The philosophy of the protagonist, Ryan Bingham espouses is to “Travel Light” physically and metaphorically by not carrying any baggage in live more than needed. Having lived for extended periods around the world, I can relate to the idea of how “liberating” it is to literally throw everything that does not fit into a backpack (or in my case checked in suitcases). I have done this more than a few times in my working life: moving from Bangalore to Welwyn Garden City, Hartfordshire, on to Frankfort, Kentucky and then to Colorado Springs, CO, a stint back in Bangalore to Mississauga, ON, traveling to Anytown USA, Basel, Switzerland and then again traveling between a base and Anytown USA.

The film features heavy product placement, with either American Airlines, Hertz, or Hilton Hotels prominently featured in almost every scene. While Ryan is a big fan of American Airline, going on to get one of the most coveted ultra elite (don’t-remember-name) status, I havent been that lucky. My business travels are eclectic and my employer, like most others doesn’t promote a specific airline. Which means that my miles (and loyalty) is spread across Delta, Continental, United and American Air (with their affiliate international partners). Bottomline: evern after clocking a few international flights and scores of domestic flights, I will not start the new year as an ultra-elite in with one airline.

On the hotel front, I have a bit more control though. While Rayan plugs Hilton, I am Platinum with InterContinental’s Priority Club and stick to their Hotels when possible (Crowne Plaza Resort Hotels, Holiday Inn Hotels, Holiday Inn Express, Staybridge Suites …).

I had an experience similar to Ryan Bingham’s Wisconsin hotel episode, though at that time it didn’t feel that much funny being at the receiving end. I had checked in at RExyz (upscale chain) near Philly Airport with colleagues for 3 nights. Our group was promised premium access that includdaccess to their Concierge lounge on the 12th floor: Breakfast in the mornings and sundowners, appetizers in the evenings. I happened to extend my stay by a day after my colleagues left and was surprised when my key-access to Concierge lounge didn’t work. I called the reception and was told politely: I was not an elite member in their program. I tried reasoning that I already had the concierge access during the current stay and that I was an ultra/platinum member at their competitor. The gatekeeper at the reception refused to hear me out.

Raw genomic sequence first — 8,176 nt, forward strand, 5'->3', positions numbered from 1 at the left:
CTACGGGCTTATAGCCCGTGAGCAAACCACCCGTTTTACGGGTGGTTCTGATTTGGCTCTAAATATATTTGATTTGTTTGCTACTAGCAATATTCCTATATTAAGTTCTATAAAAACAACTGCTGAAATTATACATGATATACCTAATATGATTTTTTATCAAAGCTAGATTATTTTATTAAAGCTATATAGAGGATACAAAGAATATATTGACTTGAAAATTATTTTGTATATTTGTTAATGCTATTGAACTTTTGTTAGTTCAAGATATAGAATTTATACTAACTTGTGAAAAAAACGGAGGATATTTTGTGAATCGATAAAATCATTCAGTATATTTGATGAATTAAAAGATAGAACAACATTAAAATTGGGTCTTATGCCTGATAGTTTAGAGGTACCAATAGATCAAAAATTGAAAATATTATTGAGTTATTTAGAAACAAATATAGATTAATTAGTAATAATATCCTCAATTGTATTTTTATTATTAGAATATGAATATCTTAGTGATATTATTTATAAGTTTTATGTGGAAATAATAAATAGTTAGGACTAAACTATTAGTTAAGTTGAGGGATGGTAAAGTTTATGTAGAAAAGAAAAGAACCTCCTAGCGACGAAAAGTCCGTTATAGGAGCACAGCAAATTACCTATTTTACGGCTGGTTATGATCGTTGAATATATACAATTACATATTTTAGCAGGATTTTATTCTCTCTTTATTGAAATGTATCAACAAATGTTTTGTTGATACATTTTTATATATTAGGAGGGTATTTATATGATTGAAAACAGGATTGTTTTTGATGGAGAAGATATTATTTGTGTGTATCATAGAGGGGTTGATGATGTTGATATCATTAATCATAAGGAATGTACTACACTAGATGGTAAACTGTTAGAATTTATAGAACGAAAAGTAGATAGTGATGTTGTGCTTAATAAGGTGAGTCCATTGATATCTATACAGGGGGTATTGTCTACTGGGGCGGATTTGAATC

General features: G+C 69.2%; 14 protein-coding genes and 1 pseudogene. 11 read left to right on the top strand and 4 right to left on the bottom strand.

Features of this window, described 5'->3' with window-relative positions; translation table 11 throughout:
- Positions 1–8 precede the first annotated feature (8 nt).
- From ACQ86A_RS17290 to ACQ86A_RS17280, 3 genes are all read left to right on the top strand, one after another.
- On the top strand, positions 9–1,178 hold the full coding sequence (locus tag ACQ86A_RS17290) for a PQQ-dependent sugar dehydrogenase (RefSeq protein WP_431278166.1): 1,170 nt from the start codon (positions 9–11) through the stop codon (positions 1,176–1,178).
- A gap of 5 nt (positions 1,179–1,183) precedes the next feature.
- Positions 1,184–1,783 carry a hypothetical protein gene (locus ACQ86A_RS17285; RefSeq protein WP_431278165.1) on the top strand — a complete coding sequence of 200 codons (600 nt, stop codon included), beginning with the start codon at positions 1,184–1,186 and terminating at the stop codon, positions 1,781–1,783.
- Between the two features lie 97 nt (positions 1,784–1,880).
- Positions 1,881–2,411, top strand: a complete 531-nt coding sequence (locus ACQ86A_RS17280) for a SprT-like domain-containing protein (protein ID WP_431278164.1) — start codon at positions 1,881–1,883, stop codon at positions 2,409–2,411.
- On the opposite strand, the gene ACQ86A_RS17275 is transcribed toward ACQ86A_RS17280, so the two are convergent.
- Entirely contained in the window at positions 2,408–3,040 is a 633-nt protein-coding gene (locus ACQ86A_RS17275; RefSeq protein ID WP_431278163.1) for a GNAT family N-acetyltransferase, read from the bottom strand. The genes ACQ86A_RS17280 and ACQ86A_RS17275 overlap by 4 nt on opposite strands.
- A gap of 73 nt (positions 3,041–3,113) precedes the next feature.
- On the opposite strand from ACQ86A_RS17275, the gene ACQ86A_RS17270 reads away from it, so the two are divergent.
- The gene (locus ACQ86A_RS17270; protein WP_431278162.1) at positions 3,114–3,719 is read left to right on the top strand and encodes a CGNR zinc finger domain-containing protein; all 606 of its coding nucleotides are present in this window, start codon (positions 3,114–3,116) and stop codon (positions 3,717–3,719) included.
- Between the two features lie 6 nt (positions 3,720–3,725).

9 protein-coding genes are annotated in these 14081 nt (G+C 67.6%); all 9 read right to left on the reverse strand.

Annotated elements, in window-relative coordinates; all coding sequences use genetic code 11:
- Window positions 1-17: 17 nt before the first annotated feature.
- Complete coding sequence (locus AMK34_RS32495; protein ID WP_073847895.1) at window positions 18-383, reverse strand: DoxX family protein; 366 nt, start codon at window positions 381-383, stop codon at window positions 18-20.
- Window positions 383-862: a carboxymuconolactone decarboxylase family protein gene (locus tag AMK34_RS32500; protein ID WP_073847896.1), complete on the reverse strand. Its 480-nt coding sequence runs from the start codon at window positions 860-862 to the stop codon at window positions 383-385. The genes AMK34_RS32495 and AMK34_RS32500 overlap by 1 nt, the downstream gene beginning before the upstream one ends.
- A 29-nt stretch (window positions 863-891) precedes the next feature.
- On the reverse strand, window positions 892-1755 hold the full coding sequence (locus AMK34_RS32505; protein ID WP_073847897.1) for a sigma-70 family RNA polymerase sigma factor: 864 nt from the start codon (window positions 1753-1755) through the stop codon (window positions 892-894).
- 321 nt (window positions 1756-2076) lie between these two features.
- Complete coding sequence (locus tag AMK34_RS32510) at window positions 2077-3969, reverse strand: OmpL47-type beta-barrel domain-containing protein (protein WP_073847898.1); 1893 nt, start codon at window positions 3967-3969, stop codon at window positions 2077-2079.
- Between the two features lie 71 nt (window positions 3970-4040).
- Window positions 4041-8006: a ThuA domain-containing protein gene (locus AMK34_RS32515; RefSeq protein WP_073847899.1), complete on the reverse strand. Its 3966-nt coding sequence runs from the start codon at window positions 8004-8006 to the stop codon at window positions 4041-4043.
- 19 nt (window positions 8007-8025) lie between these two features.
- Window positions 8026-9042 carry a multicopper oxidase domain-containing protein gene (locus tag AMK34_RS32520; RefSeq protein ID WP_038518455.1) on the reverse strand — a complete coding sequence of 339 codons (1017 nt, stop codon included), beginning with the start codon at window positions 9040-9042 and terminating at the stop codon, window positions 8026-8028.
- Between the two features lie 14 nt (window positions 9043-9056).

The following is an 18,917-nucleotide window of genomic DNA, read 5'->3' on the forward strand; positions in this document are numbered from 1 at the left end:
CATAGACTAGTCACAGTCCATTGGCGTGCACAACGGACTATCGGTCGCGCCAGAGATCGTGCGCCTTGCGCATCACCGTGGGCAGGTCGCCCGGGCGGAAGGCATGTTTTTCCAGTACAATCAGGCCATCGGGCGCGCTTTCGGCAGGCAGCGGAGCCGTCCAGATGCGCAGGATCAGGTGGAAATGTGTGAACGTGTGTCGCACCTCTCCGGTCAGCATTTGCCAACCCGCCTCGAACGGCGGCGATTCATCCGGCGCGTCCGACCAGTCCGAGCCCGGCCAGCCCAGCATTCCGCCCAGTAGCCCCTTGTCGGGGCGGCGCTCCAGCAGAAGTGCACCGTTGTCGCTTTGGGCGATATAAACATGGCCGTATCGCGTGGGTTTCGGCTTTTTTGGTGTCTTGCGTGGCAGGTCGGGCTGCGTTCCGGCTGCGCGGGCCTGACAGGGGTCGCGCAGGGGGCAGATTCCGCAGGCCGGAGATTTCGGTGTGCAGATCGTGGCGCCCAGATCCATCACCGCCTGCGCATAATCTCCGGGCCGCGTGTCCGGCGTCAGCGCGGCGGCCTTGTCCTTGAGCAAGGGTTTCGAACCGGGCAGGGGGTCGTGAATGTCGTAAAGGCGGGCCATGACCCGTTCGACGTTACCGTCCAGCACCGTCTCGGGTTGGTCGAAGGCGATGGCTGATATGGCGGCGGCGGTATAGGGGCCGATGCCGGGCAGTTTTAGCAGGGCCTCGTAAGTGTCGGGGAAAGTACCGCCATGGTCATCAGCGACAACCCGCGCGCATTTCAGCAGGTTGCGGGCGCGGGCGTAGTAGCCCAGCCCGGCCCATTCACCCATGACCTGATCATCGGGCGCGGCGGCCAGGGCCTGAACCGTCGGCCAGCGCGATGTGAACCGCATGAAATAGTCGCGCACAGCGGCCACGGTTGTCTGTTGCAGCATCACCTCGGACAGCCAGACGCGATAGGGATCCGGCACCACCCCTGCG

Moral of my story: I had to travel to Philly about 8-10 times this quarter and my patronage , and money shifted back to the hotel chain where I was recognized and continue to get elite status. Stuff loyalty is made of I guess.

On the tech front too the plot of the movie hits home. I have written extensively about maturing-but-lack-of-adoption of Video Conferencing technologies in my blog and corporate blog entries. This is a point the story also drives home the point when Natalie’s GloCal idea of leveraging Video Conferencing technology to ‘virtually’ fire people backfires.

Other blogs and reviews: